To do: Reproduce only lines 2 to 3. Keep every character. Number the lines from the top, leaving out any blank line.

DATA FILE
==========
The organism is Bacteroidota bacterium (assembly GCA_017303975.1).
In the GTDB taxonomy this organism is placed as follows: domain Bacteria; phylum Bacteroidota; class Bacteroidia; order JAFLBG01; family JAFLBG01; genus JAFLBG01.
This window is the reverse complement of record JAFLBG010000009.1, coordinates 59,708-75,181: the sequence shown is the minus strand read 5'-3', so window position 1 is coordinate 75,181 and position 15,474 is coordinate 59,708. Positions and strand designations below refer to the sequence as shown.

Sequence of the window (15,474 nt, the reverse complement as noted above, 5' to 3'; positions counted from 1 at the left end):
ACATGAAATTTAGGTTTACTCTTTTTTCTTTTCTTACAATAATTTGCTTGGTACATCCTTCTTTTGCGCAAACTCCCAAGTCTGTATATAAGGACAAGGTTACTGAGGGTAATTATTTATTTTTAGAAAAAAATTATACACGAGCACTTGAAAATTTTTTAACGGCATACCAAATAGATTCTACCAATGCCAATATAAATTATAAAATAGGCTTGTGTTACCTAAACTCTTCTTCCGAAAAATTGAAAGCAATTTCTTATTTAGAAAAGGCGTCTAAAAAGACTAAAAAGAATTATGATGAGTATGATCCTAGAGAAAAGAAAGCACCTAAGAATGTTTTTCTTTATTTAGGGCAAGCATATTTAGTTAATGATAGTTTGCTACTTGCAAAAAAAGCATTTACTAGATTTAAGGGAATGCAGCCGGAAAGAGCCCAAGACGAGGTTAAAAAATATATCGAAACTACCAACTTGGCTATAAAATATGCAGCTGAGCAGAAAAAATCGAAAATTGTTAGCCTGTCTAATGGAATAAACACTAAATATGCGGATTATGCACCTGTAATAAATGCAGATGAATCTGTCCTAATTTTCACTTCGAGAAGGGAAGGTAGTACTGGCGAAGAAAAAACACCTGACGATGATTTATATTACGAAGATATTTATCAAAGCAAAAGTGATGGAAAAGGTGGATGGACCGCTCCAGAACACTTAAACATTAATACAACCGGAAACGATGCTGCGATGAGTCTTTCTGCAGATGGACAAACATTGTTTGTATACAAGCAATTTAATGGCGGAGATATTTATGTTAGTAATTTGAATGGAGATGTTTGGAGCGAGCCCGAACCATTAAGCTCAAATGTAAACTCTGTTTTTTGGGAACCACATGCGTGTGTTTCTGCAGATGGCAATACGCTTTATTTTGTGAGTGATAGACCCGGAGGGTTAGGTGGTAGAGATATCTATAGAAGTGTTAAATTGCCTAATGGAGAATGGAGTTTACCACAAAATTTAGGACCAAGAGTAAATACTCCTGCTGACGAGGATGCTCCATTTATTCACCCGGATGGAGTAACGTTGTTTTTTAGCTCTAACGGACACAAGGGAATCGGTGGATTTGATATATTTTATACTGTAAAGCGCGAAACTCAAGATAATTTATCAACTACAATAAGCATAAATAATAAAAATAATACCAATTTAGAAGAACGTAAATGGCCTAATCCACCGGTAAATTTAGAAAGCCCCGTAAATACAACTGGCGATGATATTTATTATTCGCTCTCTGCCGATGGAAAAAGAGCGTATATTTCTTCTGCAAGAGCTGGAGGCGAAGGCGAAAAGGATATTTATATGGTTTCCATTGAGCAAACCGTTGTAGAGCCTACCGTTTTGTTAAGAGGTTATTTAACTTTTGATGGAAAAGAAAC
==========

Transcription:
In the GTDB taxonomy this organism is placed as follows: domain Bacteria; phylum Bacteroidota; class Bacteroidia; order JAFLBG01; family JAFLBG01; genus JAFLBG01.
This window is the reverse complement of record JAFLBG010000009.1, coordinates 59,708-75,181: the sequence shown is the minus strand read 5'-3', so window position 1 is coordinate 75,181 and position 15,474 is coordinate 59,708. Positions and strand designations below refer to the sequence as shown.